What are rubrics?

Authentic assessments tend to use rubrics to describe student achievement. A rubric is a scoring tool that lists the criteria for a piece of work, or "what counts" (for example, language function, text type, impact, and language control are often what count in a presentational writing assignment); it also articulates gradations of quality for each criterion, from excellent to poor. Rubrics are useful tools for both instructors and students because they can provide clarity about expectations and help to quantify what can often feel like subjective assessment of student performance. They can also help shape formative feedback. (cf. Goodrich, "Understanding Rubrics.")

There are three kinds of rubrics: analytic, holistic, and single-point (or binary).

A holistic rubric is the most general kind. It lists three to five levels of performance, along with a broad description of the characteristics that define each level. Holistic rubrics are easy to grade with, but they don't provide targeted feedback.

An analytic rubric more clearly articulates the characteristics of an assignment, allowing the scorer to itemize and define exactly what aspects are strong, and which ones need improvement. You can effeciently score student performance with these rubrics and give students a clearer picture of why they received a specific score. However, they can take a lot of time to create, and student don't often read them carefully.

Like an analytic rubric, a singe-point rubric (or binary rubric) articulates the components of an assignment into different criteria. But it only describes the criteria for proficiency, omitting how a student could either fall short or exceed expectations. Because it focuses its content, a single-point rubric is easier to create and students are more likely to read it. Additionally, it is less prescriptive because areas of concern and excellence are open-ended. However, they can be more time-consuming to use.

Learn more about all three kinds of rubrics at Cult of Pedagogy.

Why Use Rubrics?

Rubrics are powerful tools for teaching and assessment that are easy to use and to explain. Because they clarify instructor expectations, they can help improve student performance. Using them consistently can lead students to evaluate their own work and that of others more thoughtfully. Additionally, they can help instructors grade more efficiently and consistently, while accomodating a range of student performance quality.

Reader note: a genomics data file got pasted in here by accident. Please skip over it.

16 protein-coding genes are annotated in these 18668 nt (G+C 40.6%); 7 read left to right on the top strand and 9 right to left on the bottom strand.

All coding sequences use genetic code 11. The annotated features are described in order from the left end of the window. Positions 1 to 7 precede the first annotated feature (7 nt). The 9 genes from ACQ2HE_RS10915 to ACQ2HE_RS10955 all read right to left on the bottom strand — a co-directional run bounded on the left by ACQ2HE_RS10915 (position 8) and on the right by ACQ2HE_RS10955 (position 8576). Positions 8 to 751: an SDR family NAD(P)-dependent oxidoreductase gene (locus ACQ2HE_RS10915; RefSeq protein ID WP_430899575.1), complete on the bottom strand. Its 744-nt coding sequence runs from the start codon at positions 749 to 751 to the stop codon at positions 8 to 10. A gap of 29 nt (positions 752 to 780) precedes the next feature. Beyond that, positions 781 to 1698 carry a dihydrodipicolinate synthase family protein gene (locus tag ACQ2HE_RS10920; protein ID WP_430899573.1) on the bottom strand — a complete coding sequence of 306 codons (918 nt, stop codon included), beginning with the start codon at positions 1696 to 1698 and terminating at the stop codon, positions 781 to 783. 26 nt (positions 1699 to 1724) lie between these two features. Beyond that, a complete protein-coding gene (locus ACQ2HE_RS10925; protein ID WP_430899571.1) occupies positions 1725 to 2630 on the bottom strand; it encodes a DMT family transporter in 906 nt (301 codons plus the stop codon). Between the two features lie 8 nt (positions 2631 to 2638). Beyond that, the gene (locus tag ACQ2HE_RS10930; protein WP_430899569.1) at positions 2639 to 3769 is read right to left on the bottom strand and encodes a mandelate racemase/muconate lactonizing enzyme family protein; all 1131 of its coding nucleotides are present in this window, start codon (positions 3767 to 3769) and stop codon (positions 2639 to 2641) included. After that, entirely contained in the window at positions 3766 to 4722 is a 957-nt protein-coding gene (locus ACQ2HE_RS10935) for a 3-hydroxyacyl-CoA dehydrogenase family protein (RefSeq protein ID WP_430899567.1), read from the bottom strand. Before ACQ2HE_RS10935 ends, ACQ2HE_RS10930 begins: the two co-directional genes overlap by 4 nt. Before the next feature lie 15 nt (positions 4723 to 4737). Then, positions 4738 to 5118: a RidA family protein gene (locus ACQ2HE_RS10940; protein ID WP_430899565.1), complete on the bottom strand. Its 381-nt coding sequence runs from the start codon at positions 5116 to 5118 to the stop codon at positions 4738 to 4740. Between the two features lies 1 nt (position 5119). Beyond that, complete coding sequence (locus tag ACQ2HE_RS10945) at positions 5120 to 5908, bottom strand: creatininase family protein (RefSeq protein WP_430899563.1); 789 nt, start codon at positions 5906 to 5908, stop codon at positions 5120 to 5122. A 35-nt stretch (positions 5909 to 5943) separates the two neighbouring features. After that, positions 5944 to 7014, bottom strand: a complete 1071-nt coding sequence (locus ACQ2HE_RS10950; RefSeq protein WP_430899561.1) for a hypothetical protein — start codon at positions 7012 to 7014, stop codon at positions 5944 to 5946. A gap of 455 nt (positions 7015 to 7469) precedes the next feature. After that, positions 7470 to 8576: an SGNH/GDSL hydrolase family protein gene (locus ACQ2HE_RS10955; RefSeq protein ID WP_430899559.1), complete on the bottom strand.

How can I use rubrics in my class?

It's important to weave your rubrics into coursework in an organic way. (Adapted from Heidi Goodrich.)

  1. Look at model performances. Show students examples of anonymized work from other courses. Have them identify the characteristics that differentiate excellent performances from those that need improvement.
  2. Look at the rubric. Focus on the best and worst levels of quality.
  3. Let the students try the rubrics. Have students work together to score the examples you've provided. Then have them explain the reasoning behind their assessments.
  4. Encourage self- and peer-assessment. Give students their task. Provide opportunties for self- and peer-assessment, using the rubric as a guide. Always give students time to revise their work based on the feedback they get.
  5. Use your rubric to assess student performance. 

How can I create my own rubric?

  1. Look at models. Check out the many ready-made rubrics at the top of this page.
  2. Decide which kind of rubric. Holistic, analytic, or single-point? Are you using this rubric to grade quickly, to provide detailed feedback, or somewhere in between?
  3. List your criteria. Refer to the ACTFL performance descriptors. Four or five criteria is best.
  4. Use a template. Four levels of quality is best because it eliminates a tendency towards inflated average scores.